(Based off of John 19:28 “Knowing that all was now completed, and so that the Scripture would be fulfilled, Jesus said “I Thirst.” And Revelations 3:20 “Behold I stand at the door and knock…”)
I work with the chronically homeless and because I’m a Christ in the City Missionary, some of the biggest problems I see is them feeling lonely, unwanted, and unloved. This was especially true for one of my friends on the street named James. It’s been awhile since I read this meditation by Mother Teresa, but when it was brought up again a few months ago, I was wondering why I haven’t printed off this meditation for our friends on the street. It’s something they needed to hear, not just them, but all of us.
Let me tell you more about James. The first time my street partner and I met him, he poured out his life to us and started crying. He has an adopted mom who gave him a place to stay. He ended up being kicked out because he had some friends over, they were drinking and anger also played a part of him being kicked out. He knew that he wasn’t making the best choices. So I asked him one day, “What makes you happy?” He said that he didn’t know, but that he didn’t want to live out on the streets anymore. That would change depending on the day. Other days he would say he likes the freedom of living outside. We continued to see him for the next two weeks. I knew that this would be a good meditation for him. I was wondering if I should read it to him or have him read it. I asked him, and he told me to read it. When I started reading it, one part that I read was:
“I come- longing to console you and give you strength, to give you life and heal all your wounds. I bring you my light, to dispel your darkness and all your doubts. I come with My Power, that I might carry you and all of your burdens; with my grace, to touch your heart and transform your life,” and “My peace I give to calm your soul.”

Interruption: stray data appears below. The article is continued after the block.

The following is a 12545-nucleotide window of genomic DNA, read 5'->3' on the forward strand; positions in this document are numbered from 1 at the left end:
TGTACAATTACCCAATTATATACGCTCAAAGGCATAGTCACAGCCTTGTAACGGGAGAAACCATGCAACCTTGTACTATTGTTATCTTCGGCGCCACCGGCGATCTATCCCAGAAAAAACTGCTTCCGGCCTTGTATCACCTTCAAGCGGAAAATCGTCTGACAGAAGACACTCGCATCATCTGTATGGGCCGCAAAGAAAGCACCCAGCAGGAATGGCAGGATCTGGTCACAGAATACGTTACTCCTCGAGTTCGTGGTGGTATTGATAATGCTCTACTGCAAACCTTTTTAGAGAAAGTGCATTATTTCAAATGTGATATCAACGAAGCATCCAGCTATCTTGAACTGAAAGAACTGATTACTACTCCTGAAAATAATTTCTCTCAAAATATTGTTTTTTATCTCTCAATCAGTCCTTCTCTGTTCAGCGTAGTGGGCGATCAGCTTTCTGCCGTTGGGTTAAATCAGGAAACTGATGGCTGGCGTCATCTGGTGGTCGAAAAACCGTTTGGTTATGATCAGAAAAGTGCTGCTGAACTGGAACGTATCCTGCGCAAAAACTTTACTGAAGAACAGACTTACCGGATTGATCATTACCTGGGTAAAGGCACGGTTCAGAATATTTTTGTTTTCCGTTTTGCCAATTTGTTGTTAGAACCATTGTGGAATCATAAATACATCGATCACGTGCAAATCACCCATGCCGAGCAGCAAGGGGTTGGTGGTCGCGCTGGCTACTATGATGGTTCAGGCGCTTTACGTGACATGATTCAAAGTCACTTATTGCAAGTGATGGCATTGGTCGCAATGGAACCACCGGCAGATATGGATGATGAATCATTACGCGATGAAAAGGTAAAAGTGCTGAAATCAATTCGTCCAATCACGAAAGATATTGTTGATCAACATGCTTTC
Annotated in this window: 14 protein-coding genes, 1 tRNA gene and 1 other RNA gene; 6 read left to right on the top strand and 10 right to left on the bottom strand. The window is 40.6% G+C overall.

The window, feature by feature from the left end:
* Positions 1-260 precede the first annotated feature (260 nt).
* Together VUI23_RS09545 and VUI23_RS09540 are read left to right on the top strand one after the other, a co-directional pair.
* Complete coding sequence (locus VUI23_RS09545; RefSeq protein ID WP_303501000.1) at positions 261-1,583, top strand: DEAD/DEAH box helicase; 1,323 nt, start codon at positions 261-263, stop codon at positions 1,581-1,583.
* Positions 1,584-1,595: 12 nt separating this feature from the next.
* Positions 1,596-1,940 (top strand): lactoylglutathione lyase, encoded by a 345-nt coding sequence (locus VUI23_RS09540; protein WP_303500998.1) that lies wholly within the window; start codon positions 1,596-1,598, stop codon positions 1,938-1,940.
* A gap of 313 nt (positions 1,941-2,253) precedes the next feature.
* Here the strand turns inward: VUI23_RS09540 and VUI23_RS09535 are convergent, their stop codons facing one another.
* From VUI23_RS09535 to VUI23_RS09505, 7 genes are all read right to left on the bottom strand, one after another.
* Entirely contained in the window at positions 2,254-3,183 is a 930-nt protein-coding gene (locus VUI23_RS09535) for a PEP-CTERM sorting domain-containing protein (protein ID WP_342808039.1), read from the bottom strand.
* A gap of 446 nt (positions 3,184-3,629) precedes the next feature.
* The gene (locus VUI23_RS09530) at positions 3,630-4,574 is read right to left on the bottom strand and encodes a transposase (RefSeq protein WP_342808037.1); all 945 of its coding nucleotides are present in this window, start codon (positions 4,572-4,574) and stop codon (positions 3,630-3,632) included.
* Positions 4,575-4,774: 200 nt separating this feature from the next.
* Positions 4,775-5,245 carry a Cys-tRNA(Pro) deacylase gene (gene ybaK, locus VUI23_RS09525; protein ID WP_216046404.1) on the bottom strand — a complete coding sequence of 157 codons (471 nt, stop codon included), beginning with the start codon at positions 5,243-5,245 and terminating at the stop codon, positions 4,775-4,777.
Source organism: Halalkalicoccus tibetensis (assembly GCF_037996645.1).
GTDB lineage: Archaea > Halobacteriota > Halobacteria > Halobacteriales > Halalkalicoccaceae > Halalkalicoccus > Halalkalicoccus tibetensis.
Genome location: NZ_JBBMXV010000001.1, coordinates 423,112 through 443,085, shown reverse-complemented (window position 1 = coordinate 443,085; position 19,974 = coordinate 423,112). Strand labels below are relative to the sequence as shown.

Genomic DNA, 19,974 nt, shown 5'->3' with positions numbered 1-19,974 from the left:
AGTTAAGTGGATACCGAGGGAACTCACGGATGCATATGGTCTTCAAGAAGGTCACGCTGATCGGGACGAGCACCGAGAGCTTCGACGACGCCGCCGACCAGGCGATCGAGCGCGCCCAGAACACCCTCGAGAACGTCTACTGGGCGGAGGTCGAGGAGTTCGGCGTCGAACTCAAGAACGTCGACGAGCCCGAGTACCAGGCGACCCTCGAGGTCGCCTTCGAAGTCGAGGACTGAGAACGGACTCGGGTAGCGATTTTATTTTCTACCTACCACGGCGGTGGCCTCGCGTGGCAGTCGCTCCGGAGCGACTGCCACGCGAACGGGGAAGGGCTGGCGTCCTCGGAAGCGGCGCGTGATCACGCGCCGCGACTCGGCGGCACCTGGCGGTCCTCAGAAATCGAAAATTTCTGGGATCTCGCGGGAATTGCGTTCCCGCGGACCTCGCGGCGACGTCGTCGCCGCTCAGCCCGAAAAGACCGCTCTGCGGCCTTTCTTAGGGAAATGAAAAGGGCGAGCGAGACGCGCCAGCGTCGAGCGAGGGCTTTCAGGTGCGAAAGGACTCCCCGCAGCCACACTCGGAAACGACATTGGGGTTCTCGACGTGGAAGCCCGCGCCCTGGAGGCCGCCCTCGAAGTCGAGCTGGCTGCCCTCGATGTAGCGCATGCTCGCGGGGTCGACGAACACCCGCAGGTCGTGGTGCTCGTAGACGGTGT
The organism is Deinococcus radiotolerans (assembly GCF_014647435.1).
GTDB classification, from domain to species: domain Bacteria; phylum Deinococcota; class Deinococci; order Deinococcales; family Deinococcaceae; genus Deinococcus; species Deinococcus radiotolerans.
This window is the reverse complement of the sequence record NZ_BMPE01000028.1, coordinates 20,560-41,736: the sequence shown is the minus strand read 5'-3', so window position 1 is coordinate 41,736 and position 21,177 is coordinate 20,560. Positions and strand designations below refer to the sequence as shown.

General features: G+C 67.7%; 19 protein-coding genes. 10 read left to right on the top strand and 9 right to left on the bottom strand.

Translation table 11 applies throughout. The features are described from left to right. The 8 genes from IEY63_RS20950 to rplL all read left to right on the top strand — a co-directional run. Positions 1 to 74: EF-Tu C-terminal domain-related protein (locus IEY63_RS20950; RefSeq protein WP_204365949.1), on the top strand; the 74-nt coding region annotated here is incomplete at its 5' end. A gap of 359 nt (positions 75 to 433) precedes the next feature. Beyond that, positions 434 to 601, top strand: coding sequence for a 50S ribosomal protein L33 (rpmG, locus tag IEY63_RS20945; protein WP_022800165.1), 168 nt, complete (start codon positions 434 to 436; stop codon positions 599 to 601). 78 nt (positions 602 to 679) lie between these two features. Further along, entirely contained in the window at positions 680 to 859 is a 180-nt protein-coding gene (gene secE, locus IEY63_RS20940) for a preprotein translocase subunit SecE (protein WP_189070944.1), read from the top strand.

He would interrupt me a few times throughout the meditation and would just say wow. It really struck him and made him tear up. Let me tell you more about his “adopted mom”, The next time we saw him, he said that he told her about us and showed her the meditation. He wanted her to meet us as well.
He asked her one day, “Why do you continue to care for me?” At some part of the conversation, she replied: “What am I going to do with you? I give you a place and it gets taken away, I give you this and another thing happens.” And eventually, she said, “I guess I have to love you anyway.”
What I admire about his adopted mom even though I haven’t met her is that she reminds me of God the Father. She would do anything for James. He would turn off his phone to avoid her calls whenever he would make a bad decision. Whenever we talk to him, we sense this guilt that he holds inside him.
In Luke 5:31, “It is not the healthy who need a doctor, but the sick.” God the Father continues to thirst for us, to seek us, but He won’t give up on us, no matter how many times we fail Him, just as his adopted mom never gave up on James. That is self-giving love. We can all relate to James in a way that whenever we are guilty, we want to hide.
Because we are in the Year of Mercy, I wanted him to know God’s mercy and that God is waiting for James to come to Him, as he is, broken and a sinner, just like we all are at some point in our life. I wanted him to know God’s love for him and how He thirsts for him, not just him, but all of us and that he wants to heal us of anything that is hurting us.
He wants to console You, and He knows EVERYTHING about You. Jesus’ deepest thirst is for You! He thirsted for you so much that that He loved us until death, as we celebrated his Passion earlier. I wanted this meditation to give him hope. I believe James cried because he felt that we loved him, in turn that that was God loving him, and that God longed to be with him. St. Augustine says, “You have made us for yourself, O Lord, and our hearts are restless until they rest in you.” I don’t know what happened to James, maybe he went back to his adopted mom and had the motivation to get his life together, wherever he is, I’m glad that he has heard Mother Teresa’s meditation on God’s thirst for him.
A final quote that I saw that fits well with this meditation is “When you approach the tabernacle, remember that he has been waiting for you for twenty centuries.” Because Mother Teresa knew Jesus’ thirst for her, she wanted to let the sisters know that Jesus thirsts for them. And for you! That’s why the two words, “I thirst” are placed next to the crucifix in every Missionary of Charity Chapel around the whole world. And with that, don’t be afraid to come to Jesus as you are, through your brokenness, your past, your sins, and your loneliness. He can take it and make it new. Come as you are.
Cecilia graduated from the University of Nebraska-Lincoln. She enjoys quality time with friends, adventuring and exploring, ice cream, and is a big Despicable Me fan.